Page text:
1. I am in the process of implementing an OR orientation program for our hospital. Does anyone have ideas of the easiest, most effective way to do this. Any help would be appreciated.
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    Joined: Feb '00; Posts: 4


  3. by   CharS
    We have a 6 month orientation program. An RN with experience is assigned as that persons preceptor and they are responsible to provide the new person with as much experience as possible. A basic unit orientation is given--where the essentials are--first. Then the actual scrubbing/circulating begins--beginning with basic general & gyn surgery (breast bx/D&C/hernias). They stay with this specialty until the orientee feels comfortable & then they move on to the next specialty (advancing in difficulty). Sometimes we have to jump around alittle between specialties depending on the case load. They are given as much time in each specialty as needed. If they are advancing to a specialty that needs the "expert nurse" then the core leader for that specialty takes over for any cases that the orientee requires help. We don't have any tests. The preceptor assigns the cases they do & the orientee is expected to keep a log book of what they have done. Initally we have weekly meetings (preceptor/orientee), then the meetings are as needed. In the last 2-3 weeks, the preceptor/orientee take cases where one can circulate and one can scrub--so that the orientee works independantly to run a room or scrub a case by themselves. Hope this helps you out! I think I hit everything
  4. by   gailrn
    In our OR we have a didactic program taught by our nurse educator. It consists of a few weeks of classroom and observation. We use Alexander's Care of the Patient in Surgery as a guideline along with outlines put together with our instructor. We cover the first section in Alexanders. We then scrub for a few months with the technicians. We are usually assigned to one for a few weeks, then switch specialties. There is usually a written test on the classrom work at about this time. We then start circulating the different specialties. As we are a large general hospital and Level I Trauma Center, the orientation program is about 6 - 9 months.
  5. by   mud
    hi there from Canada!! I started in the OR in June 2000. I had zero OR experience. I did have surgical experience, which I believe helped alot. I was buddied with our clinician ( a new position, I was the test flight) We spent alot of time initially watching, explaining, doing homework based on what I had learned that day. We also went through trays, toured CPD, the work room. I then began to second scrub, help pick cases, etc... We started in general, gyne, cv, ortho, ent, uro, and then eyes. On days when my preceptor could not be with me, I was generally buddied up with the nurse who heads up the service I was in, or other staff prn. I would get together on occasion to discuss things with my preceptor. This went on for 6 months. I also took call, as a third person, and did a week of eve. shifts, also as the third. Before proceding to the next area, I always had to be able to scrub the cases alone, this included things from carpal tunnel releases to total joints, and triple A's. There was so much to learn!! I think my 6 month orientation was excellent. I occ. was used as staff, only where comfortable, only when we were short staffed. I have been taking the OR course, which lucky for me started for the first time at our community college, at about the same time as I was orientating! Even more lucky, my preceptor is the instructor. In discussing the orientation with my preceptor, and with management, we drcided a few things, areas to improve. Perhaps next time they would skip total joints. They take a long time to learn, and you don't need them to take call, so tey could wait. Also continuity. As I said, there were times after the first couple of months, where I was just buddied with a nurse in the room. Everybody teaches different, does things different, and nobody knows where you are at with your learning. This could prove frustrating at times. I suggested that the preceptor not orientate more thean one person at a time. When I started, two others quickly followed, and this cheated us all out of the time we needed with her. And, if it is at all possible, do not pull somebody from there cv orintation to go work as staff in say, general surg. because you are short of staff. If you must, make the orientation period longer. We three girls found that we were used as staff prn, but our orintation period stayed the same. So in some areas, we may have been short changed. Hope this helps some mud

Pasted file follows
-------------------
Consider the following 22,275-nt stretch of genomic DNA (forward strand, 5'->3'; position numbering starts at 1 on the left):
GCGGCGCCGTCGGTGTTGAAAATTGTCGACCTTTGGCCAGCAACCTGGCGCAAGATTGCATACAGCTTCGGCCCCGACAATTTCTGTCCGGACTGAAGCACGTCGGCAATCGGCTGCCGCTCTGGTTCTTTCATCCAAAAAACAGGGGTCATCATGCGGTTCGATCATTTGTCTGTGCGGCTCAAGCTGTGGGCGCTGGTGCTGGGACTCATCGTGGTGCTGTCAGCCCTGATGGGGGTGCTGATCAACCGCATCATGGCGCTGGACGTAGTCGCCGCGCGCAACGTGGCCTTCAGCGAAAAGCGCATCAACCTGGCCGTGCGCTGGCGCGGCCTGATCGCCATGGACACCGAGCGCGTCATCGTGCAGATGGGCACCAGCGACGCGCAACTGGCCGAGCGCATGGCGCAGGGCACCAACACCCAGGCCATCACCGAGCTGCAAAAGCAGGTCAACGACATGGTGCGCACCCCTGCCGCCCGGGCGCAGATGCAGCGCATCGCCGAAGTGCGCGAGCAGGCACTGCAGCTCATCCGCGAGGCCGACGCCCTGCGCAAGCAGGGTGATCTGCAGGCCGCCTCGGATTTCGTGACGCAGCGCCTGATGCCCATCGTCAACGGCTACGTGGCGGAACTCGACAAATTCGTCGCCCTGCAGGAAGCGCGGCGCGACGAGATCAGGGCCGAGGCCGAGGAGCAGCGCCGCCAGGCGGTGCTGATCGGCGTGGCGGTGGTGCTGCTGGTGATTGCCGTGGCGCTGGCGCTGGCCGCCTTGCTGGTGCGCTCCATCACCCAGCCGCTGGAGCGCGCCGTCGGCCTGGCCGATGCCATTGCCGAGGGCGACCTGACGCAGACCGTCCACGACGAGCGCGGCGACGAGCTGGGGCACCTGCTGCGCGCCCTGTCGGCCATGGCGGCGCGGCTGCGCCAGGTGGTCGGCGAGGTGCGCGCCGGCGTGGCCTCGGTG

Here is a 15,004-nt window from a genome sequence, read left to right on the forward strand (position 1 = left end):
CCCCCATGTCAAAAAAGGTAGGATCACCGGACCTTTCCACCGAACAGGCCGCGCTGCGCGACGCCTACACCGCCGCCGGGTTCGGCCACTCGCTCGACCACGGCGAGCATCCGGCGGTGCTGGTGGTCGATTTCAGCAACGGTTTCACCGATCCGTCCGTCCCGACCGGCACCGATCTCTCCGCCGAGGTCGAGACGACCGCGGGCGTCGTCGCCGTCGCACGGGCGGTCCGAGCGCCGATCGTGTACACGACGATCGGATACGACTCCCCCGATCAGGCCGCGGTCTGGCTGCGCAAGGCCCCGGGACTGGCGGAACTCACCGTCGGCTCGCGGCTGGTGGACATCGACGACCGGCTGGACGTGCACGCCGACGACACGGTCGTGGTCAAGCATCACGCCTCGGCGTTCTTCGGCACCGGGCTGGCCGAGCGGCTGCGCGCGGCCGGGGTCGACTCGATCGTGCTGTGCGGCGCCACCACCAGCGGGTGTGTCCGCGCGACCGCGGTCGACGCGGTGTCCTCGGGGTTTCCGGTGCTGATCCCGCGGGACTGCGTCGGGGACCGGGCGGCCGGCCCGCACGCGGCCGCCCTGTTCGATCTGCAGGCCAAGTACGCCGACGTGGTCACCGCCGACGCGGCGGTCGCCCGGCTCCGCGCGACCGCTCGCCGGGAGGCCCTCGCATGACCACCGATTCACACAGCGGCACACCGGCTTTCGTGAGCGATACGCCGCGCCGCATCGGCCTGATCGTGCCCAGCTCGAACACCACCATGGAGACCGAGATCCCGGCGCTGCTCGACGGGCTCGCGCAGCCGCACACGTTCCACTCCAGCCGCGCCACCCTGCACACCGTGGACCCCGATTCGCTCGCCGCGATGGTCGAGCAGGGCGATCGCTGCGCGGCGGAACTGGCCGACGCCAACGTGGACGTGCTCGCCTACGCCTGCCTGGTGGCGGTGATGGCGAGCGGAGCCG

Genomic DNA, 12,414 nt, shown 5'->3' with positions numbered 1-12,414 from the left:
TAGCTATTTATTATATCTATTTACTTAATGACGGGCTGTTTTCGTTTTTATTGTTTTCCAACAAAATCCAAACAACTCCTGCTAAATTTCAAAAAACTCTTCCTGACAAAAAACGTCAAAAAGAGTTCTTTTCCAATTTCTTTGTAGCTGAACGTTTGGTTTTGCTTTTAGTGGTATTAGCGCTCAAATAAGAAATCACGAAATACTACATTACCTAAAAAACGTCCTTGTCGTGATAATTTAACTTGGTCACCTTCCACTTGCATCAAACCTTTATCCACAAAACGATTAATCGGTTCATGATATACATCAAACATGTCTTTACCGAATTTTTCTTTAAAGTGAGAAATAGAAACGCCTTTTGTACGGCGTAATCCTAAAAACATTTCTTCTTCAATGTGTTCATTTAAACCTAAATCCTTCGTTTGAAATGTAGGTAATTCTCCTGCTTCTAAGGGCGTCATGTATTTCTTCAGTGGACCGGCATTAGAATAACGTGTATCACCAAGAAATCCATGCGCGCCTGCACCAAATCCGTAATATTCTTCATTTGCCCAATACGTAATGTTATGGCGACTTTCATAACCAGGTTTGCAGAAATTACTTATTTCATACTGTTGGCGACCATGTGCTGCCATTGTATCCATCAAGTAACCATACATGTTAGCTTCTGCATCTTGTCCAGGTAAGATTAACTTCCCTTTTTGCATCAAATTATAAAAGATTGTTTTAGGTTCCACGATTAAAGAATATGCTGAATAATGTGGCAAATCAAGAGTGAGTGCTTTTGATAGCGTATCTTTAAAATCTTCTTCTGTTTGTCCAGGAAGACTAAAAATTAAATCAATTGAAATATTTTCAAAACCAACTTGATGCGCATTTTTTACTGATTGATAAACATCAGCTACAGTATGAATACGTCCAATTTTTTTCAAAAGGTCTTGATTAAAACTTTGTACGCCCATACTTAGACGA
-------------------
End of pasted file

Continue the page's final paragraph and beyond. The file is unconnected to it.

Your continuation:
[This message has been edited by mud (edited March 12, 2001).]
  6. by   Katri
    I work in an OR with 16 rooms so we are wide open most days... Our orientation requires that we rotate through the services including Ortho, Neuro, Open Heart, Urology, General and GYN, we also go through the Recovery Room, Holding area and our Central Processing dept... the services we spend 2-3 weeks in then a few days in RR, Holding and CIPD. We are assigned a preceptor for each service with checklist to be completed by us and the preceptor. We also have tests on things like Asepsis, Counts, the Steris, Autoclaves, and general disinfection...We always have the opportunity to talk with the Educ Director to let her know what we feel we are missing or what we are needing and she comes around and seeks us out to see if we are doing ok and feeling comfortable... Does this help at all??? LOL Good luck

  7. by   lmahle
    A periop program requires 6 months. I have taught this class. If you are interested in someone implementating a program in your hospital please contact me.